Advertisements

Tag Archives: Nylon-Carpet

Rottet Studio Makes Design the Star at the Los Angeles Office of Paradigm

PROJECT NAME Paradigm
LOCATION Los Angeles
FIRM Rottet Studio
SQ. FT. 82,000 SQF

“Light and movement.” That’s what Sam Gores said he wanted to see upon entering his office in Los Angeles. And when the chairman and CEO of Paradigm Talent Agencyasks for something, that is precisely what he gets—particularly when the project is designed by Rottet Studio. Interior Design Hall of Fame member Lauren Rottet’s firm is itself a fixture in the entertainment business, with credits including offices for United Talent Agency and Viacom.

A custom reception desk in folded and welded mirror-polished stainless-steel stands on engineered European white-oak floor planks at Rottet Studio’s Los Angeles office for Paradigm Talent Agency. Photography by Eric Laignel.

 

A powerhouse with eight locations across the U.S. as well as in Toronto and London, Paradigm “understood that architecture does matter,” Rottet Studio founding principal Richard Riveire begins. “They really get that an agency can leapfrog over competitors by bringing everyone under one roof, giving them a great place to work, and making sure that conversations and impromptu meetings happen.” So, employees from the music, literary, film, and TV divisions, previously at three separate L.A. sites, are now together in Beverly Hills.

Milo Baughman–inspired chairs face a leather-covered sofa in the green room. Photography by Eric Laignel.

Notable for a landmark fountain, a monumental pyramid, standing in the front courtyard, the 1980s building had a storied past as the former home of the agency ICM Partners but had been vacant for seven years. Though Riveire and principal Harout Dedeyan term their intervention there “tenant improvement,” that’s just Rottet Studio’s typically understated manner. We call the project a complete gut job, with only the limestone and granite wall cladding and the skylight retained. The 82,000-square-foot U-shape interior was entirely rebuilt. Plus, the courtyard, which previously “leaked like a sieve,” Riveire says, was repaved and replanted around the pyramid.

Rising from reception’s sitting area, stairs offer additional seating on vinyl-covered cushions. Photography by Eric Laignel.

 

The greatest challenge was “to figure out new ways of working inside a 30-year-old building,” Riveire continues. “By jamming things together, we could create an exciting design that changes all the time.” The device that “moved the throttle setting toward more common spaces,” he explains, was the insertion of a central stair atrium—obviously the big move. “We had to whack out 1,000 square feet on two of the floors.”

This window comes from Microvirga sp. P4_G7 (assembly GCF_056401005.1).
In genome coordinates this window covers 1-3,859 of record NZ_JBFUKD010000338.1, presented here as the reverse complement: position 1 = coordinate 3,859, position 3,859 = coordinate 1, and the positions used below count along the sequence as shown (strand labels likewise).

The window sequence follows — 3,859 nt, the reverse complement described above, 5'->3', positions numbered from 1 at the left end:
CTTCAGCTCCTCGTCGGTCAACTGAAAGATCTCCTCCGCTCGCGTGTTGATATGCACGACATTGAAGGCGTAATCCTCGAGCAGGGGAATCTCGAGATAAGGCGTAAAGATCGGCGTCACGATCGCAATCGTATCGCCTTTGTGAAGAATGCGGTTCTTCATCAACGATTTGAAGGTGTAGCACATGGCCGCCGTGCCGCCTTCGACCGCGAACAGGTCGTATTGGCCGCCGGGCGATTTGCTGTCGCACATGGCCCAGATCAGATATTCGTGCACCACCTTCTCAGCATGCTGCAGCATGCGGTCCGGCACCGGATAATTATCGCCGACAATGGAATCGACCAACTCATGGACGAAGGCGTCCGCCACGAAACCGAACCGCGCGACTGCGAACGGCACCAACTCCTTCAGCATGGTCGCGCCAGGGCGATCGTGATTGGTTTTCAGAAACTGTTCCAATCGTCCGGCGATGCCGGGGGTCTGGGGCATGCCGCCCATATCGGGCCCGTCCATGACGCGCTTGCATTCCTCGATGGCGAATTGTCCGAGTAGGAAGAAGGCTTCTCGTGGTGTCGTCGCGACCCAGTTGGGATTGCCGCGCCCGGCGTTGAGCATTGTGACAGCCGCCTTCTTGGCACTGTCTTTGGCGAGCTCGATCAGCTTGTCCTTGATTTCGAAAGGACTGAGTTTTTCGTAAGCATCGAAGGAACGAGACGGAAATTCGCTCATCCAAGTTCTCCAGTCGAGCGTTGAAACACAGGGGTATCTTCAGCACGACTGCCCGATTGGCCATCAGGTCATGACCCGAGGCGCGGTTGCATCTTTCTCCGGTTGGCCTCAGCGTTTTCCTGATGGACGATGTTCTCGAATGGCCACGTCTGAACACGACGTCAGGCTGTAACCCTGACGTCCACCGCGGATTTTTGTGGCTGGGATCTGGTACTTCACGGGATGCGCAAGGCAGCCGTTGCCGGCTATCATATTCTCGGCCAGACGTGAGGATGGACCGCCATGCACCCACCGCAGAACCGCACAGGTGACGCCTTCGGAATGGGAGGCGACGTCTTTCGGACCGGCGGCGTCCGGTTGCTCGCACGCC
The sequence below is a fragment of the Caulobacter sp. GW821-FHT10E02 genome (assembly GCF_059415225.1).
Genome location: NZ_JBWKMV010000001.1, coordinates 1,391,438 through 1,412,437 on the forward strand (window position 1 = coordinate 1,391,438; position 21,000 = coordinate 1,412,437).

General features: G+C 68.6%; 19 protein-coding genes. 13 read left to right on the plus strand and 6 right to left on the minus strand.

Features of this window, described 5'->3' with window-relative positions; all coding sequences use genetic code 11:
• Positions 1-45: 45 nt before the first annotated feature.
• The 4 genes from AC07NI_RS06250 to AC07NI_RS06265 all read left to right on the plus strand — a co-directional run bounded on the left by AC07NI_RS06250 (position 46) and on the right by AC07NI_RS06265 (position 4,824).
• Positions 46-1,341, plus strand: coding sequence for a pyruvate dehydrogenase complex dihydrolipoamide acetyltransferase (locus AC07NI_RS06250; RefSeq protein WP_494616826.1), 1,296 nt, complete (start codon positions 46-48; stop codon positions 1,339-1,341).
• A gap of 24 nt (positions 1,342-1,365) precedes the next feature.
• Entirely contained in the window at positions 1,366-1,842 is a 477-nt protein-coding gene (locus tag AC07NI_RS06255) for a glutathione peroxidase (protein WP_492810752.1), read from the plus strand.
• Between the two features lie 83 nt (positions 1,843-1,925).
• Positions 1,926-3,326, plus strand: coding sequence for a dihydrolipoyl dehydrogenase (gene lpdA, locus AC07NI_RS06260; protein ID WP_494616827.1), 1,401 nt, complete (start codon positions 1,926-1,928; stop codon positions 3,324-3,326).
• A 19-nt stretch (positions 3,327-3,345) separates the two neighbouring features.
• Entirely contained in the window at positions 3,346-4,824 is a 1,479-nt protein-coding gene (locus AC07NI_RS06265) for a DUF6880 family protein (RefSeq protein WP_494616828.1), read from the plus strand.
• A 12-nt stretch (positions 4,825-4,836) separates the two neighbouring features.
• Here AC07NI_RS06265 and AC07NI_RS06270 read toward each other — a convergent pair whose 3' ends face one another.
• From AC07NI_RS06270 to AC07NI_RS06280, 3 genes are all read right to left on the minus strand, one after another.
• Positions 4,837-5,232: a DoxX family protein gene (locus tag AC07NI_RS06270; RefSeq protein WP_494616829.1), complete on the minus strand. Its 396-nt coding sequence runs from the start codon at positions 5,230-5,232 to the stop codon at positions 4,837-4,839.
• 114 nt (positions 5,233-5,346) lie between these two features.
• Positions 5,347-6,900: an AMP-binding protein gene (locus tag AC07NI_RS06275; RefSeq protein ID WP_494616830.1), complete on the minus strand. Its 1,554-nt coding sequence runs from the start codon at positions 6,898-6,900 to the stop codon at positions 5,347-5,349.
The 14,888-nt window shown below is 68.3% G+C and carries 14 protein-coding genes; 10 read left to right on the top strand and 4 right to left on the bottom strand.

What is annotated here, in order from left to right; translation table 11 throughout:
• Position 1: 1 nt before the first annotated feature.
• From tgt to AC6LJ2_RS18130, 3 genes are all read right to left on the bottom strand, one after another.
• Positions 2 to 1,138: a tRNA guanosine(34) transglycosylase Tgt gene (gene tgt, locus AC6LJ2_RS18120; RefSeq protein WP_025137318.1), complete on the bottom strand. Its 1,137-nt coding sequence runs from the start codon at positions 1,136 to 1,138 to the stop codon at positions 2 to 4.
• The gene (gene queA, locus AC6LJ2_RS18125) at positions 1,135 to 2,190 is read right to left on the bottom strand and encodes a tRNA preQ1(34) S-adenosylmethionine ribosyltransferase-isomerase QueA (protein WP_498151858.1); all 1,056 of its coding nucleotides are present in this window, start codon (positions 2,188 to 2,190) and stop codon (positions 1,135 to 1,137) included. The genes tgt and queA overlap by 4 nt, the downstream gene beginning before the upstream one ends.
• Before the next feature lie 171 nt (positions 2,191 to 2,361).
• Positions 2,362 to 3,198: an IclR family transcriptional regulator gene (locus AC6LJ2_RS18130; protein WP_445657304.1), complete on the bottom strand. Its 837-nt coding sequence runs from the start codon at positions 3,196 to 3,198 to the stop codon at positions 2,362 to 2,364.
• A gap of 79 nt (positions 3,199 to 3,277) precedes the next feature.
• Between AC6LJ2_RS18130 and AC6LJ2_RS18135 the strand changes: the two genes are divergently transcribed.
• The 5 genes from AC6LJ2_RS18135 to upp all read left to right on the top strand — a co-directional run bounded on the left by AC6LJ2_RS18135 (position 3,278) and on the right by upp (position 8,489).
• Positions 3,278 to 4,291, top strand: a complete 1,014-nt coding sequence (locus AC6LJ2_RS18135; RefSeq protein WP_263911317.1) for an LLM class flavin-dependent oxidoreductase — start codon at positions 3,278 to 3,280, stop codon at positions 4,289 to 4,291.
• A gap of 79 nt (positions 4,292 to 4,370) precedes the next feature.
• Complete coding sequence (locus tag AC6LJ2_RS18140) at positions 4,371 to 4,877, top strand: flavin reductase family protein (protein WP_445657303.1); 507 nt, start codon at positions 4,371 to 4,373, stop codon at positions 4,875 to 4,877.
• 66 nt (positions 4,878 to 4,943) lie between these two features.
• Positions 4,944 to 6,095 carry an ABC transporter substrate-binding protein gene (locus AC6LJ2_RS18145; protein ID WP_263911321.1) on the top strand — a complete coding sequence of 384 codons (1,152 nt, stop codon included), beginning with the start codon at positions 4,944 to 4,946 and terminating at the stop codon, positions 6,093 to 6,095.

A Greg Bogin artwork was commissioned for a corridor. Photography by Eric Laignel.

No mere grand staircase, this. It’s not only the people connector between the three levels but also a multitasker. The lower, wider flight can serve as a vertical space for solo work, thanks to the  blocky cushions scattered across the steps, or as a venue for all-hands company meetings, when combined with the reception area and an adjacent conference room.

On three, the reception area features an armless chair by Karim Rashid. Photography by Eric Laignel.

 

Flights aren’t stacked but slightly rotated inside circular openings that differ in size—difficult to engineer, to say the least. “LED halos accentuate the perimeters,” Dedeyan says. The ensemble presents quite a climb, especially for those with vertigo. A mirrored ceiling produces a dizzying kaleidoscope effect, making the height appear as six stories, not three.

The courtyard’s new granite, concrete, and turf surfaces surround an existing Eric Orr pyramid fountain. Photography by Eric Laignel.

 

Sharing dramatic creds is the reception desk. Riveire, who’s highly knowledgeable about hospitality projects, too, compares it to “the front desk of a hotel.” He goes on to liken the long, purposely low form in mirror-polished stainless steel to “a squished pickle.” We see inspirations of sculptures by Anish Kapoor. Regardless, it’s an Instagram moment.

Erik Parker’s acrylic collage on canvas punctuates a corridor. Photography by Eric Laignel.

 

Speaking of art, there’s no shortage of spectacular pieces, some of them commissioned. Initiated by Gores, the program was assembled by a DJ-curator, DB Burkeman, in collaboration with a more conventional art consultant. Standouts include the atrium’s colorful text-based screen prints, kinetic black-and-white photographs of figures in the elevator lobbies, and a corridor’s collage inspired by comic books, hip-hop, and graffiti.